What other factors besides the electrodes material can affect the DC offset? It must be borne in mind that when working with the emulator, the DC offset is very small.

  • wjcroftwjcroft Mount Shasta, CA

    @Sagi said:
    Dear William, I changed the electrodes according to your suggestion - and indeed the results are much better! But there are still problems with the DC offset.

    Are you using an appropriate filter to remove the offset? For example either a highpass at say .5 Hz, or a bandpass, say from .5 Hz to 45 Hz?

    DC offset is always present with DC coupled amplifiers such as the ADS1299. As you see it is very easy to remove it. Posted this link below and again referred to it in above comments.

    https://openbci.com/forum/index.php?p=/discussion/201/large-millivolt-data-values-fbeeg-full-band-eeg

    Regards, William

  • SagiSagi Israel

    Dear William ,I did use HPF, once again thank you very much for the detailed and clear explanation

  • SagiSagi Israel

    Dear William , Now that my system is working, could you advise me where I can get databases with which I can compare and draw conclusions? My goal is to build an automation that will compare the measurements from my device to the databases and give distinctions such as - this person has ADHD or this person's concentration level is currently increasing, etc.

  • SagiSagi Israel

    Dear William, I really have no words to thank you for the wonderful help and clear explanations you provide!

    Thank you.

  • SagiSagi Israel

    Dear william , I am interested in learning about the topic of HEG (diagnosis and treatment) using a camera - FlIR / pIR /Fnir. I saw some explanations by Jeffrey Carmen, but I could not get enough information. Can you advise me in this area as well? Thanks

  • wjcroftwjcroft Mount Shasta, CA

    There are at least two types of HEG biofeedback: nirHEG and pirHEG. Carmen is doing the passive infrared style using a camera. The nirHEG style uses headband with emitters and sensors. Check out Josh's offerings. These used to be listed in the Shop on OpenBCI, but I think primary channel now is Crowdsupply.

    https://www.crowdsupply.com/alaskit/hegduino-v2
    https://www.crowdsupply.com/alaskit/hegduino
    https://github.com/joshbrew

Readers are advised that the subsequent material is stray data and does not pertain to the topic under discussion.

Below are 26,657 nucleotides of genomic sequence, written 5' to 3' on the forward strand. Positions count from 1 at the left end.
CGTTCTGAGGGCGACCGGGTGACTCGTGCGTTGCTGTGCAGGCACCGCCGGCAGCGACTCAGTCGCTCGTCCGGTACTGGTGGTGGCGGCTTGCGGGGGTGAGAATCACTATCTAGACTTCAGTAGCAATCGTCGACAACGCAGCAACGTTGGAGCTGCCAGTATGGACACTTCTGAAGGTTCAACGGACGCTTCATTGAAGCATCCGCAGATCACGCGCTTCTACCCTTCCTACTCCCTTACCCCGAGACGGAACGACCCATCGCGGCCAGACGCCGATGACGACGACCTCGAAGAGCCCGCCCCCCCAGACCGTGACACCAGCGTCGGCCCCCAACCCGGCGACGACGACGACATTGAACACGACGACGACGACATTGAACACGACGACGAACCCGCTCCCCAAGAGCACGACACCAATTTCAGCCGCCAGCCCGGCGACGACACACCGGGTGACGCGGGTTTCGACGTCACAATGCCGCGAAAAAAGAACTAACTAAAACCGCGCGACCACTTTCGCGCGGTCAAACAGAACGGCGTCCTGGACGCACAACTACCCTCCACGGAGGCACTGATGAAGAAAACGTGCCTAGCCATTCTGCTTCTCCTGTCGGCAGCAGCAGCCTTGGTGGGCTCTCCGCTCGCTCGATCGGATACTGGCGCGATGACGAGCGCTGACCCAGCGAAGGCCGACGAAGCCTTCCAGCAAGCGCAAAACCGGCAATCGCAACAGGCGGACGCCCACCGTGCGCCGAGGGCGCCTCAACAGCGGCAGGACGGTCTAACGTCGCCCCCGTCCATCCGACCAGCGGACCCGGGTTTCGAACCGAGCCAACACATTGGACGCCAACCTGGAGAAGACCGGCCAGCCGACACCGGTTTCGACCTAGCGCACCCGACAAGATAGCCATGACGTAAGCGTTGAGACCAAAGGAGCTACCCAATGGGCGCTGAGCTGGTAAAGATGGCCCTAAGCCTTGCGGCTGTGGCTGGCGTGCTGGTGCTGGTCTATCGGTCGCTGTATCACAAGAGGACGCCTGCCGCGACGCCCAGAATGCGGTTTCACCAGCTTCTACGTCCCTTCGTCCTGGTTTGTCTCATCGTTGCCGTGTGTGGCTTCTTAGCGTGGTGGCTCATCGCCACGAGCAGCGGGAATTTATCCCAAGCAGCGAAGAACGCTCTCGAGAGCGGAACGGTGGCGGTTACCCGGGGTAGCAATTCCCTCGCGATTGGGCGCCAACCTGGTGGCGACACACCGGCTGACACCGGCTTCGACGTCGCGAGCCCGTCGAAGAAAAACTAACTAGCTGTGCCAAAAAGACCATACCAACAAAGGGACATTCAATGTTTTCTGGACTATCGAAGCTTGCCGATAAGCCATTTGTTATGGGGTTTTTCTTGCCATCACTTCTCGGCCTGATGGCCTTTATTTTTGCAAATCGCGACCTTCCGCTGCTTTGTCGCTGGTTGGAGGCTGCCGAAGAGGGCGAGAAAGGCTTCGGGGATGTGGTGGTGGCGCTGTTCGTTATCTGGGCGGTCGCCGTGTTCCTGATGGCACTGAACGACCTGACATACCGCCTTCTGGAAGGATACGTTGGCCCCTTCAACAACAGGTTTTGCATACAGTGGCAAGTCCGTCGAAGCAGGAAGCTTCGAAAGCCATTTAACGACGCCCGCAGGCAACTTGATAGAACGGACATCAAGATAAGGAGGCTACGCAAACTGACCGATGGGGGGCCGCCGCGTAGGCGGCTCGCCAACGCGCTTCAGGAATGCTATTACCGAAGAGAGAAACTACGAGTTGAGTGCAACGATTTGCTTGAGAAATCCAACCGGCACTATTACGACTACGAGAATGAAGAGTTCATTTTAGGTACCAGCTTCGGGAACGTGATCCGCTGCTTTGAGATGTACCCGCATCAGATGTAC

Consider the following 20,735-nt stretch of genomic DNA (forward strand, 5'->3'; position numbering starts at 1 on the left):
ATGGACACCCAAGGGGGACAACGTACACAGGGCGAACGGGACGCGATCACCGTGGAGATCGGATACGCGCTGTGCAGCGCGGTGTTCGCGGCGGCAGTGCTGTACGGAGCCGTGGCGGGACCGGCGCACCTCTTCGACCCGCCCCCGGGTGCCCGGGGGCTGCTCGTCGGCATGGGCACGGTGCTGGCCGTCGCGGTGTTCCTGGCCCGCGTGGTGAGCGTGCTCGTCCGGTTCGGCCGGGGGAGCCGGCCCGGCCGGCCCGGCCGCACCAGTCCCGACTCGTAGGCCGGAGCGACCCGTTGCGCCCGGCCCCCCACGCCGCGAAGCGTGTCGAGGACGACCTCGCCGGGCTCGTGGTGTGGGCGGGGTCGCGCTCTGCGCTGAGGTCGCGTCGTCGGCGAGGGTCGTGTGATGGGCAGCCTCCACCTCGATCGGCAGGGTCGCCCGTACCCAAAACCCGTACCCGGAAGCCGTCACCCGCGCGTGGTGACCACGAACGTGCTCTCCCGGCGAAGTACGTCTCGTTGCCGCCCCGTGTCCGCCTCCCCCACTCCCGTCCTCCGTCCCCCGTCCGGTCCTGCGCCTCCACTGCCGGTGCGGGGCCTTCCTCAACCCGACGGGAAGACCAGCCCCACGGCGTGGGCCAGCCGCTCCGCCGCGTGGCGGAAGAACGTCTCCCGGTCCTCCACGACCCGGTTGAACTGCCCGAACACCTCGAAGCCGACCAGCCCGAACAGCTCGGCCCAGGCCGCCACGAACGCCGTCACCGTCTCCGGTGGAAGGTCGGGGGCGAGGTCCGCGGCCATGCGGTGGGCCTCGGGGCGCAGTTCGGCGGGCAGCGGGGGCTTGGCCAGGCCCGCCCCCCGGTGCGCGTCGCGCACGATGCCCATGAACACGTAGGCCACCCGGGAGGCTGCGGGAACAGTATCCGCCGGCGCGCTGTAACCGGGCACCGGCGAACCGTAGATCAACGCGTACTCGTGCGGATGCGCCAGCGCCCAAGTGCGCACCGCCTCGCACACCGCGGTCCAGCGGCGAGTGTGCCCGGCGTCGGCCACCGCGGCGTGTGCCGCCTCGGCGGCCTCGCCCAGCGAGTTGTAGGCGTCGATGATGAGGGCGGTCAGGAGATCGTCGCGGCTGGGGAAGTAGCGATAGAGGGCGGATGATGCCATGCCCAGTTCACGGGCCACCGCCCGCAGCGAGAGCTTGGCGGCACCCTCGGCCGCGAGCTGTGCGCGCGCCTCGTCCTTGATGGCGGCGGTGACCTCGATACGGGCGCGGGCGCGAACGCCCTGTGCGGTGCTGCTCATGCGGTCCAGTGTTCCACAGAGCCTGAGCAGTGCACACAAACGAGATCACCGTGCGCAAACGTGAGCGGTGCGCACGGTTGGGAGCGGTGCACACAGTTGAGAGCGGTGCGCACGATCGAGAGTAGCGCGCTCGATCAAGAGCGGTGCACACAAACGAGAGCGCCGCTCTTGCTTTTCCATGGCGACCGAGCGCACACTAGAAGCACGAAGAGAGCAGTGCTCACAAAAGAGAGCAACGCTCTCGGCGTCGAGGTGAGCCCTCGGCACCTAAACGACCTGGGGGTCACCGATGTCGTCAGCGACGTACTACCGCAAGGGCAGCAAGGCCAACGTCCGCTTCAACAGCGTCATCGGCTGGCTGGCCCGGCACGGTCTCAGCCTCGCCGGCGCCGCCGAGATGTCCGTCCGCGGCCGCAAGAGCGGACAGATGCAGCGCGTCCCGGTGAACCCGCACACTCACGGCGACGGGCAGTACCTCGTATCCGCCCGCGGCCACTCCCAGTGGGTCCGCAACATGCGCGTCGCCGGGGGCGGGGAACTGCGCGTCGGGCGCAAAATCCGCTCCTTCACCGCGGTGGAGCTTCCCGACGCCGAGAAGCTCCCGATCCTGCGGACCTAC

https://web.archive.org/web/20220118083946/https://www.hegalpha.com/ [unclear why hegalpha.com disappeared]

    Before ordering anything, I suggest joining the Brains At Play Discord channel, and asking him directly about what is recommended for ordering, what is stocked, etc.

    https://brainsatplay.com/
    https://discord.gg/tQ8P79tw8j

  • Dear William , My system worked up to now via BT transmission, I'm trying to move the system to work with WIFI module but noises are created that affect the EEG (I don't know exactly which frequency/frequencies) Have you encountered a similar problem? Do you have a recommendation on how to deal with this problem? Thanks a lot for your help!

  • wjcroftwjcroft Mount Shasta, CA

    Sagi, hi.

    So called 'mixed signal' circuit boards that combine digital logic, microprocessors, wireless, etc. -- with highly sensitive analog components that measure amplitudes in microvolts -- must be carefully designed to avoid the digital elements inducing noise in the analog sections. The TI ADS1299 datasheet has documentation on how you can achieve this.

    It sounds likely that your old Bluetooth board was 'lucky' in not inducing significant noise. Wifi wireless EMF amplitudes can be much higher than Bluetooth. You might check your Wifi chip settings for signal output levels, it may be adjustable to lower levels. I'm not saying the noise is due to Wifi EMF. Just that it might be a factor. More likely you have circuit board layout issues with the mixed analog / digital pathways on the same board. Read the ADS1299 datasheet about 'star grounding'.

    https://www.google.com/search?q=mixed+signal+star+grounding

    William